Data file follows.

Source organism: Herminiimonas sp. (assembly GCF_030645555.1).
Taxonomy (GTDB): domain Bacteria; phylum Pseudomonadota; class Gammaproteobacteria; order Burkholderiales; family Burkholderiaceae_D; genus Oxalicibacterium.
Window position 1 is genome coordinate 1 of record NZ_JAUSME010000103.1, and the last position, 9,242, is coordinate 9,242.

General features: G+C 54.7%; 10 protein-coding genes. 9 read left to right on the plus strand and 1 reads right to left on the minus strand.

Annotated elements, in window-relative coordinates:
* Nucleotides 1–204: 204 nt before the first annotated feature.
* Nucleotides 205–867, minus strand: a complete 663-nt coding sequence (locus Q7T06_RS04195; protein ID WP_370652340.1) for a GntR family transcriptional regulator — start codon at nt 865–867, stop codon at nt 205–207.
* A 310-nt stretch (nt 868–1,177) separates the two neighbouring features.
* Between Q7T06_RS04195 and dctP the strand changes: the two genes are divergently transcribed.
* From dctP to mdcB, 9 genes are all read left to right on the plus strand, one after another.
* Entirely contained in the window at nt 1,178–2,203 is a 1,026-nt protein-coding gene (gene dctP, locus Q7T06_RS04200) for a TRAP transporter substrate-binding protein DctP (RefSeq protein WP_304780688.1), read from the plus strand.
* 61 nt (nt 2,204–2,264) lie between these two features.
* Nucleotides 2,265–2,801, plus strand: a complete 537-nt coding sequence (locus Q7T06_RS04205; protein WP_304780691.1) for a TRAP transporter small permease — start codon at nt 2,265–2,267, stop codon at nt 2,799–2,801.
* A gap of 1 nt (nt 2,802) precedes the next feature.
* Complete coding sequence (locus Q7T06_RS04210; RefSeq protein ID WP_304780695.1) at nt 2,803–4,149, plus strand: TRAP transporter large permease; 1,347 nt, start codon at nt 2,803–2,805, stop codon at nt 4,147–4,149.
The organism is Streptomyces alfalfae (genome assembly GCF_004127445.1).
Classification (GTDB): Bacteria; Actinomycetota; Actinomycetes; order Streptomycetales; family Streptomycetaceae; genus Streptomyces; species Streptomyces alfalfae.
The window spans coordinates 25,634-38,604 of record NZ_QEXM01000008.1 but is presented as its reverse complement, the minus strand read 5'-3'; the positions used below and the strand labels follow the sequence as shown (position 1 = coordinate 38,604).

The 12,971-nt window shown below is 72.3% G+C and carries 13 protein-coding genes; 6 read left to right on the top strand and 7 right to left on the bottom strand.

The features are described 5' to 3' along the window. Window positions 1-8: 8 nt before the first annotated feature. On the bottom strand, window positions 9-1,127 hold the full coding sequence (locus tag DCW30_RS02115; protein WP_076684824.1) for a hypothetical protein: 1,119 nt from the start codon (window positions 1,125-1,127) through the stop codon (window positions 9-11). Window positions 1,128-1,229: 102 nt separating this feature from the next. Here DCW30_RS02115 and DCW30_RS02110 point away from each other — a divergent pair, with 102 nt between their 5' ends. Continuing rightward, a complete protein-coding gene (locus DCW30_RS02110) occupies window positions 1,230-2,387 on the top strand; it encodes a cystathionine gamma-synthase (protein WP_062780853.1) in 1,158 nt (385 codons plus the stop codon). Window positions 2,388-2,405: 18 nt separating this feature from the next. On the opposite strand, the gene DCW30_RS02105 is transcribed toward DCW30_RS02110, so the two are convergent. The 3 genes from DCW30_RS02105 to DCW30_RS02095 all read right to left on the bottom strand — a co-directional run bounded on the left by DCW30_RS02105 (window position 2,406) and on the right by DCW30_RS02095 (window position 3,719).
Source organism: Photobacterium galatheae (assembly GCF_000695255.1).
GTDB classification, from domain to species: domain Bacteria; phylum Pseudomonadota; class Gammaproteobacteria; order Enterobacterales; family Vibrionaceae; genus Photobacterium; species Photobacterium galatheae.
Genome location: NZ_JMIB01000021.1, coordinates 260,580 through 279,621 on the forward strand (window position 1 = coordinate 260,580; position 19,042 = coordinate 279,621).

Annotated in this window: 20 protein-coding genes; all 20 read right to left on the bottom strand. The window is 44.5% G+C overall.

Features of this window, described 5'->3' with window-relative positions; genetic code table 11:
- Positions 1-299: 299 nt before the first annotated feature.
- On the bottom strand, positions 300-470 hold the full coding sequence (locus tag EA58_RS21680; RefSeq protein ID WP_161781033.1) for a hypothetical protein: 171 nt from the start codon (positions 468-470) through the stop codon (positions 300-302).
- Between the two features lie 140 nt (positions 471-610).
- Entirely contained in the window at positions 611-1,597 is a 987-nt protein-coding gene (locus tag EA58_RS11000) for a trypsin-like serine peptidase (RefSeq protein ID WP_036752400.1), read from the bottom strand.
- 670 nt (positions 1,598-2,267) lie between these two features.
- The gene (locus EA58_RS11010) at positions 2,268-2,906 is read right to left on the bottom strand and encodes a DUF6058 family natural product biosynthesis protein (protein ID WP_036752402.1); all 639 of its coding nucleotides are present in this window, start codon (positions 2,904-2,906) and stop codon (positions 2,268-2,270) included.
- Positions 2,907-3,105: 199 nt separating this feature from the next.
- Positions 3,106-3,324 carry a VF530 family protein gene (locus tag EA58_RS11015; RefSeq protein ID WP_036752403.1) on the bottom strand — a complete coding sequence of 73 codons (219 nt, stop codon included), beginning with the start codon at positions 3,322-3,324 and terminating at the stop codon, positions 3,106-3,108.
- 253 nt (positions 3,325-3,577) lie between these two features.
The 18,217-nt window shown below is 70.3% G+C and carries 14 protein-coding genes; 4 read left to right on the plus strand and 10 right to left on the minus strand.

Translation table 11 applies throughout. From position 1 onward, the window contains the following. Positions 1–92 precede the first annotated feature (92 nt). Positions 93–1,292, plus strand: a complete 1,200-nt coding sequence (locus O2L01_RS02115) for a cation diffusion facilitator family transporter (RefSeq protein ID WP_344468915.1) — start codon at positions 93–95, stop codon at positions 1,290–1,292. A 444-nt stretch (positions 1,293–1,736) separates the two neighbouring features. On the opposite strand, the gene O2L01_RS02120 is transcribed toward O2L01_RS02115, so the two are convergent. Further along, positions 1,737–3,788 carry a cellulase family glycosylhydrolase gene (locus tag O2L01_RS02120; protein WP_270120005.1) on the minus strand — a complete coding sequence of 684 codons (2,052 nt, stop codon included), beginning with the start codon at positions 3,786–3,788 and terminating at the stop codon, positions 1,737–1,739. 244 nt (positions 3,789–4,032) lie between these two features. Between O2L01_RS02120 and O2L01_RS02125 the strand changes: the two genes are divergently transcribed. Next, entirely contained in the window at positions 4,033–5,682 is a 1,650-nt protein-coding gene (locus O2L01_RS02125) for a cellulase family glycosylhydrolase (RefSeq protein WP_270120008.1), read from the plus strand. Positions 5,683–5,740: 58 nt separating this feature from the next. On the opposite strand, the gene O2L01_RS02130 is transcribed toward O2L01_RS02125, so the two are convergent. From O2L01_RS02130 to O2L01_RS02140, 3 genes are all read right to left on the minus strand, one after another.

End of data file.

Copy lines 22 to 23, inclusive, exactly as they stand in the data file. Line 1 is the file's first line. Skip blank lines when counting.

GTDB classification, from domain to species: domain Bacteria; phylum Pseudomonadota; class Gammaproteobacteria; order Enterobacterales; family Vibrionaceae; genus Photobacterium; species Photobacterium galatheae.
Genome location: NZ_JMIB01000021.1, coordinates 260,580 through 279,621 on the forward strand (window position 1 = coordinate 260,580; position 19,042 = coordinate 279,621).